While every employer wants employees with brilliant technical skills it is important to determine the candidate’s ability to apply those skills in a practical, helpful and effective way in a work situation. Use the candidate’s CV to identify skills developed from their duties, responsibilities and education. This information can be used to formulate questions that can provide you with a more complete idea of the candidate’s knowledge and skill levels. Also focus your questions around skills required and the candidate’s ability to handle specific tasks in the available position. Skills may not always be evident in the candidate’s CV – well-developed skills should usually be clearly evident after about two years of experience. Determine the candidate’s ability to grow with the job by asking how they acquired their skills.


• To identify any other skills deemed essential to success on the job, make inquiries regarding the applicant’s CV, references, and past job experience.

• “What would you do if you were performing a project where you knew you did not have the technical skills to carry it out?”

• “How have you applied your technical skills in a practical and helpful way?”

• “Tell me about the most difficult work/school problem you ever faced. How did you tackle it? What were the results?”

Time Management

Time management skills are needed to plan and complete projects within specified deadlines. All staff must manage their time effectively and be able to juggle schedules to accommodate various circumstances. Sometimes overtime is required to finish a job on time, and candidates must be willing to commit to working late if a deadline dictates additional working time.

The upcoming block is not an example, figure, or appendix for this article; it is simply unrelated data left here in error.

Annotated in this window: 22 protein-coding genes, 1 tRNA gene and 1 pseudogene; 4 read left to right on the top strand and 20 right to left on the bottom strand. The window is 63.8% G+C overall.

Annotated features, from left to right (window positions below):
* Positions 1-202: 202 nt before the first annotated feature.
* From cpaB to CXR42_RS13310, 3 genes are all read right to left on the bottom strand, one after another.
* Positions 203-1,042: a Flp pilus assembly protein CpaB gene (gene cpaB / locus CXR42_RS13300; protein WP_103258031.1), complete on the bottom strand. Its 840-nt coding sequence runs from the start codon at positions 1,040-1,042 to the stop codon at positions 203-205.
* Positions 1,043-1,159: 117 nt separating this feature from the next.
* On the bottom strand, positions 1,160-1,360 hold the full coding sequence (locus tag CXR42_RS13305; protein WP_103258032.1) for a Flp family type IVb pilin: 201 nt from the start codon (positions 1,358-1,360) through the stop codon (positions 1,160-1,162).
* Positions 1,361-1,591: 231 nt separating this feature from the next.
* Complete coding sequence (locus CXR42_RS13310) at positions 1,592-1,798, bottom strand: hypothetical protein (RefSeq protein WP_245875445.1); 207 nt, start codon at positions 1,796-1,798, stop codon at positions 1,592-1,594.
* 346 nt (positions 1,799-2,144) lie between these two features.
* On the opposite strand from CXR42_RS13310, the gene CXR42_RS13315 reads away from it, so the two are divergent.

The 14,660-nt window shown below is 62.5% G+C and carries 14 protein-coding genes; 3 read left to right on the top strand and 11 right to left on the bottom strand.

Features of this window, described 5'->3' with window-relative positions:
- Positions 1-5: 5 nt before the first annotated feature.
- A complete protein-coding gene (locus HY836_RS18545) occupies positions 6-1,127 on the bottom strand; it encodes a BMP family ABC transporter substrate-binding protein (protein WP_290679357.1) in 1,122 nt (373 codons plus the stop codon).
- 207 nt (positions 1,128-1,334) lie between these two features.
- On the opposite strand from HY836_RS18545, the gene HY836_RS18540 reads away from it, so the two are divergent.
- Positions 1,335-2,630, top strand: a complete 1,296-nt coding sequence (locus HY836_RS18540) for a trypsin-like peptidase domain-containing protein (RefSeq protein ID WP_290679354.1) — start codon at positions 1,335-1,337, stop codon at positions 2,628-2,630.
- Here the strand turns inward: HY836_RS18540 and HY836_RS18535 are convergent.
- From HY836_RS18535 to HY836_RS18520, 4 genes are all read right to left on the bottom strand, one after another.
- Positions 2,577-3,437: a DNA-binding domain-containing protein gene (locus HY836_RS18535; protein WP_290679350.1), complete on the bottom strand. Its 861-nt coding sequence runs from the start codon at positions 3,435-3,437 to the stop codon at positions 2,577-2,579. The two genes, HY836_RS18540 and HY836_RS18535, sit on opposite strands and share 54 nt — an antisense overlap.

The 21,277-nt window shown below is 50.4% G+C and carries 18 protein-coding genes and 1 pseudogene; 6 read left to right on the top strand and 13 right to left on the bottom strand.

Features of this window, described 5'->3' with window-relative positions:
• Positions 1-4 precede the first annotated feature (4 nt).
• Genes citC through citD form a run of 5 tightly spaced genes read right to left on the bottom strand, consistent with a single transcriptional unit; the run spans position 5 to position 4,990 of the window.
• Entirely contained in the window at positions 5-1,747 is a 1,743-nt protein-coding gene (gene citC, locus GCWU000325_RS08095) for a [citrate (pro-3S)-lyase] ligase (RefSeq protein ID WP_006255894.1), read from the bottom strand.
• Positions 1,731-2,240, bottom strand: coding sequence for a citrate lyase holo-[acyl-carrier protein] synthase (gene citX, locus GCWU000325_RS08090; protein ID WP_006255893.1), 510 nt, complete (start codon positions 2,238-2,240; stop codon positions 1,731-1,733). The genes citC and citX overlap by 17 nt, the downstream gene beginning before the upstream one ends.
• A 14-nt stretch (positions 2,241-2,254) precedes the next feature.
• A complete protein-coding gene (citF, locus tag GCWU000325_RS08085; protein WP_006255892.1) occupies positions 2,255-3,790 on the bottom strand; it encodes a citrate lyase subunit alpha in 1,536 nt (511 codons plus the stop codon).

• Give an intro: “Lets start by talking about time management. We want to know how you handle situations where there is a time crunch…”

• “Suppose you arrive for work with a full day’s schedule already planned. You are working on a project deliverable required for a project committee meeting the following day. At 9:00 a.m., you get handed three additional tasks that need to be done right away…”

• “How would you handle the person giving you the additional projects? How would you ensure the project deadline is met for the committee meeting? How would you cope with this?”

• “Describe a situation where you were faced with a deadline that you couldn’t meet. How did you handle it?”

• “Describe a situation when you had to learn a large amount of material quickly. How did you do it?”


Effective writing skills are necessary to formulate well-organized, clear and concise documents and reports. If the employee needs to have strong writing skills, a writing sample would identify their ability to provide detailed information as well as their ability to determine and focus on important issues. When interviewing candidates for a senior documentation position, a writing sample should be a requirement.


• Give the candidate a detailed document of a type that would be relevant to the available post. Ask the candidate to summarize the document in a clear, concise manner.

• Ask the candidate to provide examples of documentation that they have previously prepared.

• Candidates can be given a hypothetical scenario to document and asked to give recommendations.